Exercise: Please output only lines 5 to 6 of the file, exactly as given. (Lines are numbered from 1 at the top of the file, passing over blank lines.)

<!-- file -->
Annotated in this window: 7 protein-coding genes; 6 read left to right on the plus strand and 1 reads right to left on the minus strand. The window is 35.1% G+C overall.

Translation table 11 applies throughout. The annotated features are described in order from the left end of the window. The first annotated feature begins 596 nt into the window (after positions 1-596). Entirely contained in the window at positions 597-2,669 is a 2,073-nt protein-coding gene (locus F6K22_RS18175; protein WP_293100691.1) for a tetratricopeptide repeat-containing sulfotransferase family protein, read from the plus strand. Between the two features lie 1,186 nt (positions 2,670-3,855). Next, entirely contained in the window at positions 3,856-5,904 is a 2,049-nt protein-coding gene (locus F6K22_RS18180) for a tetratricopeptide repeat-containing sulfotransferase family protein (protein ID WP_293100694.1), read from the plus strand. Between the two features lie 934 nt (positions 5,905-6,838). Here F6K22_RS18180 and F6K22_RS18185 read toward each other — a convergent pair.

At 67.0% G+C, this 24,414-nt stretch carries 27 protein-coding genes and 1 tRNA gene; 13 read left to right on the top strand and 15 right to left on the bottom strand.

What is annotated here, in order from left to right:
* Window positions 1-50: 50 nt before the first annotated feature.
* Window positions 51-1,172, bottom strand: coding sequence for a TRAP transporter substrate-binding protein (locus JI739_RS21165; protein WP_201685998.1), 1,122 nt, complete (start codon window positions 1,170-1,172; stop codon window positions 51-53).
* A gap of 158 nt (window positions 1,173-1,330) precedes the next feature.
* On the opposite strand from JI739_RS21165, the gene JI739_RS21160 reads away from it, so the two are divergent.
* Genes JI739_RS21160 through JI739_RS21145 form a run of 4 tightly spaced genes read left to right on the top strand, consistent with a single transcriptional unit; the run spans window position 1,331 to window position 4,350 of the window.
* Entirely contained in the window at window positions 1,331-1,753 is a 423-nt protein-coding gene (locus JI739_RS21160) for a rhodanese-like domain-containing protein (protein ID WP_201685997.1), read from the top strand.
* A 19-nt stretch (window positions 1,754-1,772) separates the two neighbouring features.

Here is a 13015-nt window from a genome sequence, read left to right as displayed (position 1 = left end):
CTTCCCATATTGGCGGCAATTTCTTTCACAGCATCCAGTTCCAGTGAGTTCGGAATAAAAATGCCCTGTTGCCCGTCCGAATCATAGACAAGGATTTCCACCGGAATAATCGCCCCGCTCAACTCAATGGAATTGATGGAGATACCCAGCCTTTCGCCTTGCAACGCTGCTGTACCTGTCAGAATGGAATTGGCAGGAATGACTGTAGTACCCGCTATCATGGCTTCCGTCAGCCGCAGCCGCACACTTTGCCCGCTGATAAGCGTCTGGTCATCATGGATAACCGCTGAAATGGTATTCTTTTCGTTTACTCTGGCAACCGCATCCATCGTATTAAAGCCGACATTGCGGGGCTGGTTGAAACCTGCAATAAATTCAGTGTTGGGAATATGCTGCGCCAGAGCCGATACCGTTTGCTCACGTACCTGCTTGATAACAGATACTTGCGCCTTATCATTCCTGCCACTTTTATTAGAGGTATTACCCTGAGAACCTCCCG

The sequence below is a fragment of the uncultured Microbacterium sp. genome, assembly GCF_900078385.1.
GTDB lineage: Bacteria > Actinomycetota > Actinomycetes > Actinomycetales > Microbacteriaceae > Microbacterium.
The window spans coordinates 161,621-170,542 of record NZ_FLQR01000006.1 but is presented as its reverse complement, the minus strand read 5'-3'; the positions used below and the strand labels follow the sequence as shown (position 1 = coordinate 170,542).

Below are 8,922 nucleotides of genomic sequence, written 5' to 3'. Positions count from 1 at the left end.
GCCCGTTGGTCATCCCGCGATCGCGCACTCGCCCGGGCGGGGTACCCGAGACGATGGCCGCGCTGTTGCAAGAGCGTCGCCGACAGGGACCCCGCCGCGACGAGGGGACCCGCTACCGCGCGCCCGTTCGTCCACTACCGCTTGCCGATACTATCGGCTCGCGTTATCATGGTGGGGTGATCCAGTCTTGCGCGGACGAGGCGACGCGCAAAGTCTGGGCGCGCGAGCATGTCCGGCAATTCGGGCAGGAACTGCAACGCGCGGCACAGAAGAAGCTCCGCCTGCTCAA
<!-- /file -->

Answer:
* Window positions 1-50: 50 nt before the first annotated feature.
* Window positions 51-1,172, bottom strand: coding sequence for a TRAP transporter substrate-binding protein (locus JI739_RS21165; protein WP_201685998.1), 1,122 nt, complete (start codon window positions 1,170-1,172; stop codon window positions 51-53).